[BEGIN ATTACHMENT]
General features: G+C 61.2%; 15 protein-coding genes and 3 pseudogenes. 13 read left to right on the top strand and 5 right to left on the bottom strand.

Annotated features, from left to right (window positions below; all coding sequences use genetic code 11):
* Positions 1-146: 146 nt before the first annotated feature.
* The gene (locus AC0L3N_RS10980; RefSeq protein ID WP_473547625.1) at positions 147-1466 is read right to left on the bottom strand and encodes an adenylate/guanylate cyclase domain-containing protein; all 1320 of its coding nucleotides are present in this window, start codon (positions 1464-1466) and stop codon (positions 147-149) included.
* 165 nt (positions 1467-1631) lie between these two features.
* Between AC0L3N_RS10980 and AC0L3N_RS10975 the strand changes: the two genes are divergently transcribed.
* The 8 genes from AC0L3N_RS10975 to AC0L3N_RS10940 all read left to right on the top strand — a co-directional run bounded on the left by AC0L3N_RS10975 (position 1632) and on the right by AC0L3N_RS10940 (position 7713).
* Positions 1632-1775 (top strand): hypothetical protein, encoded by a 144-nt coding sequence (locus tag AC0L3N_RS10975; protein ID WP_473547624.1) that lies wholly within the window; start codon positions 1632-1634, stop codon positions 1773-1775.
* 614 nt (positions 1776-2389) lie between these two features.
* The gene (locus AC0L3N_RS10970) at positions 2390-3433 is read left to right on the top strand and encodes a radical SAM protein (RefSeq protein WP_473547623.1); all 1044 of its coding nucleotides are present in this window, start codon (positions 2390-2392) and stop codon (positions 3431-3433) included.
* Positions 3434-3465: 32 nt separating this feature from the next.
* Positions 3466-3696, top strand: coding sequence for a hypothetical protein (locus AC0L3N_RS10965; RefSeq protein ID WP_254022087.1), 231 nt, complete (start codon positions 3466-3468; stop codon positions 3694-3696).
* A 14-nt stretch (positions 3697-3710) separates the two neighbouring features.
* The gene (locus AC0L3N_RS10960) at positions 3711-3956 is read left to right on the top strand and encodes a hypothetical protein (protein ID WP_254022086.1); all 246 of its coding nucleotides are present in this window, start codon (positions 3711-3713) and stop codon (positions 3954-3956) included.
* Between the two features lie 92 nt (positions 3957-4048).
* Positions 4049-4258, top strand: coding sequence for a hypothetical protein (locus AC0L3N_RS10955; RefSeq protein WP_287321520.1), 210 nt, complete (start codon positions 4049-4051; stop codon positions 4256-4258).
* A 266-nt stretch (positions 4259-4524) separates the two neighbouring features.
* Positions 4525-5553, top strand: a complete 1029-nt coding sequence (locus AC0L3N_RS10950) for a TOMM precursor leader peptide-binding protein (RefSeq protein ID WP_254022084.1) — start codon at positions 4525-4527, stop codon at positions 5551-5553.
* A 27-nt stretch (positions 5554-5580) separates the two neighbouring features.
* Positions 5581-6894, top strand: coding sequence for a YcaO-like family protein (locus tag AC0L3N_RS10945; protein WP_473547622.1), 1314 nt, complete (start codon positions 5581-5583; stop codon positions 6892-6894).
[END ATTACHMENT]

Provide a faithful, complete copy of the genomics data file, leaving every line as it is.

General features: G+C 61.2%; 15 protein-coding genes and 3 pseudogenes. 13 read left to right on the top strand and 5 right to left on the bottom strand.

Annotated features, from left to right (window positions below; all coding sequences use genetic code 11):
* Positions 1-146: 146 nt before the first annotated feature.
* The gene (locus AC0L3N_RS10980; RefSeq protein ID WP_473547625.1) at positions 147-1466 is read right to left on the bottom strand and encodes an adenylate/guanylate cyclase domain-containing protein; all 1320 of its coding nucleotides are present in this window, start codon (positions 1464-1466) and stop codon (positions 147-149) included.
* 165 nt (positions 1467-1631) lie between these two features.
* Between AC0L3N_RS10980 and AC0L3N_RS10975 the strand changes: the two genes are divergently transcribed.
* The 8 genes from AC0L3N_RS10975 to AC0L3N_RS10940 all read left to right on the top strand — a co-directional run bounded on the left by AC0L3N_RS10975 (position 1632) and on the right by AC0L3N_RS10940 (position 7713).
* Positions 1632-1775 (top strand): hypothetical protein, encoded by a 144-nt coding sequence (locus tag AC0L3N_RS10975; protein ID WP_473547624.1) that lies wholly within the window; start codon positions 1632-1634, stop codon positions 1773-1775.
* 614 nt (positions 1776-2389) lie between these two features.
* The gene (locus AC0L3N_RS10970) at positions 2390-3433 is read left to right on the top strand and encodes a radical SAM protein (RefSeq protein WP_473547623.1); all 1044 of its coding nucleotides are present in this window, start codon (positions 2390-2392) and stop codon (positions 3431-3433) included.
* Positions 3434-3465: 32 nt separating this feature from the next.
* Positions 3466-3696, top strand: coding sequence for a hypothetical protein (locus AC0L3N_RS10965; RefSeq protein ID WP_254022087.1), 231 nt, complete (start codon positions 3466-3468; stop codon positions 3694-3696).
* A 14-nt stretch (positions 3697-3710) separates the two neighbouring features.
* The gene (locus AC0L3N_RS10960) at positions 3711-3956 is read left to right on the top strand and encodes a hypothetical protein (protein ID WP_254022086.1); all 246 of its coding nucleotides are present in this window, start codon (positions 3711-3713) and stop codon (positions 3954-3956) included.
* Between the two features lie 92 nt (positions 3957-4048).
* Positions 4049-4258, top strand: coding sequence for a hypothetical protein (locus AC0L3N_RS10955; RefSeq protein WP_287321520.1), 210 nt, complete (start codon positions 4049-4051; stop codon positions 4256-4258).
* A 266-nt stretch (positions 4259-4524) separates the two neighbouring features.
* Positions 4525-5553, top strand: a complete 1029-nt coding sequence (locus AC0L3N_RS10950) for a TOMM precursor leader peptide-binding protein (RefSeq protein ID WP_254022084.1) — start codon at positions 4525-4527, stop codon at positions 5551-5553.
* A 27-nt stretch (positions 5554-5580) separates the two neighbouring features.
* Positions 5581-6894, top strand: coding sequence for a YcaO-like family protein (locus tag AC0L3N_RS10945; protein WP_473547622.1), 1314 nt, complete (start codon positions 5581-5583; stop codon positions 6892-6894).